The 2009 Porsche Cayenne comes standard with a wide array of safety features. Kelley Blue Book notes that "Porsche Stability Management (PSM)" is standard; it "guards against rollover and increases the effectiveness of the brakes on loose and slippery surfaces." Edmunds reviewers report "antilock disc brakes are standard" on all Porsche 2009 Cayenne models, "as are front-seat side airbags and full-length side curtain airbags." To that list, Cars.com adds "an electronic stability system" comes standard on each and every Porsche Cayenne. The only difference in standard safety features among the trim levels is that the Porsche Cayenne Turbo gets a "front- and rear-obstacle-detection system," according to ConsumerGuide.
As mentioned earlier, an obstacle detection system is standard on the Turbo and available on the other trims to aid overall visibility and driver awareness, and ConsumerGuide mentions it can include a "rearview camera," though this feature "requires [the] navigation system." From the driver's seat of the Porsche 2009 Cayenne, ForbesAutos reviewers are pleased to find "a high seating position with a commanding view of the road."
2009 Porsche Cayenne
The 2009 Porsche Cayenne offers a great list of features—but some options can be very pricey.
Experts at TheCarConnection.com find that the 2009 Porsche Cayenne includes all the expected luxury features. Add-ons can get pricey, though.
ConsumerGuide explains that the Porsche Cayenne GTS includes a "power tilt/telescopic steering wheel" as a standard feature, while the Porsche 2009 Cayenne Turbo also picks up a "navigation system, heated steering wheel, leather upholster, heated front and rear seats," and a "Bose sound system." USB and iPod capability are new for 2009, and the year also brings upgrades to both the nav system and the Bluetooth interface. Edmunds finds that all Porsche 2009 Cayennes include "automatic climate control, a 12-speaker CD audio system, foglamps, full power accessories," as well as "leather seating, a trip computer and a power liftgate." XM Satellite Radio also debuts on the Cayenne for 2009.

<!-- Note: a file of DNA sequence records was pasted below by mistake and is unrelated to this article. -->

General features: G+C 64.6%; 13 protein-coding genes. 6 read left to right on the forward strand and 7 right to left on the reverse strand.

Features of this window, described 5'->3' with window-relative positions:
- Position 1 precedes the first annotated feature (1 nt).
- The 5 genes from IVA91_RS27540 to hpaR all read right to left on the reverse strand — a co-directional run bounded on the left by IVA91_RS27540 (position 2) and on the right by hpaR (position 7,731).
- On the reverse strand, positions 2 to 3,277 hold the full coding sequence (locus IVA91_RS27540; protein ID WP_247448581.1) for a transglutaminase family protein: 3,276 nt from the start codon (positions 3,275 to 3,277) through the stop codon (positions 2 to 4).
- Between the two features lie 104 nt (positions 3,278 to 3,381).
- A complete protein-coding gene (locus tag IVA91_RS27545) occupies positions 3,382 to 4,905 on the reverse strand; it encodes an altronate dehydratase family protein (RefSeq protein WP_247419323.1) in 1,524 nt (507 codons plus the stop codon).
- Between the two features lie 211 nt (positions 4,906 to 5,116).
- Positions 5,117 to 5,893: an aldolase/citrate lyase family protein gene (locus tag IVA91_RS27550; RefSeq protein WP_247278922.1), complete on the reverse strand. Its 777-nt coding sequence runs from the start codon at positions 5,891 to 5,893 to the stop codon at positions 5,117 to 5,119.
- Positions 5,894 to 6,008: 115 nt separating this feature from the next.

ForbesAutos raises a few complaints, most notably that "the steering-wheel stereo controls still 'seek' up and down through radio stations rather than scrolling through presets," and "the heated steering wheel is connected directly to the heated seat control," which "doesn't let you crank the heat on the wheel when only your fingers are cold while keeping the seat temperature less toasty." They acknowledge "these sound like minor quibbles, but on a vehicle this expensive, everything should be thoroughly thought out."
ConsumerGuide says a "DVD entertainment system" and "extended navigation system," which "includes off-road navigation and reverse-route guide," are available on the 2009 Porsche Cayenne. Also making the options list on the 2009 Porsche Cayenne are "full leather upholstery," "satellite radio," and a "6-disc CD changer," according to ConsumerGuide. For those buying a non-Turbo Porsche Cayenne, Edmunds notes that "many of the Turbo's features are available as options on the lesser trims," while "other options highlights include various wheels" and "a large four-section panoramic moonroof." A new option for 2009 is a brake upgrade to Porsche Ceramic Composite Brakes.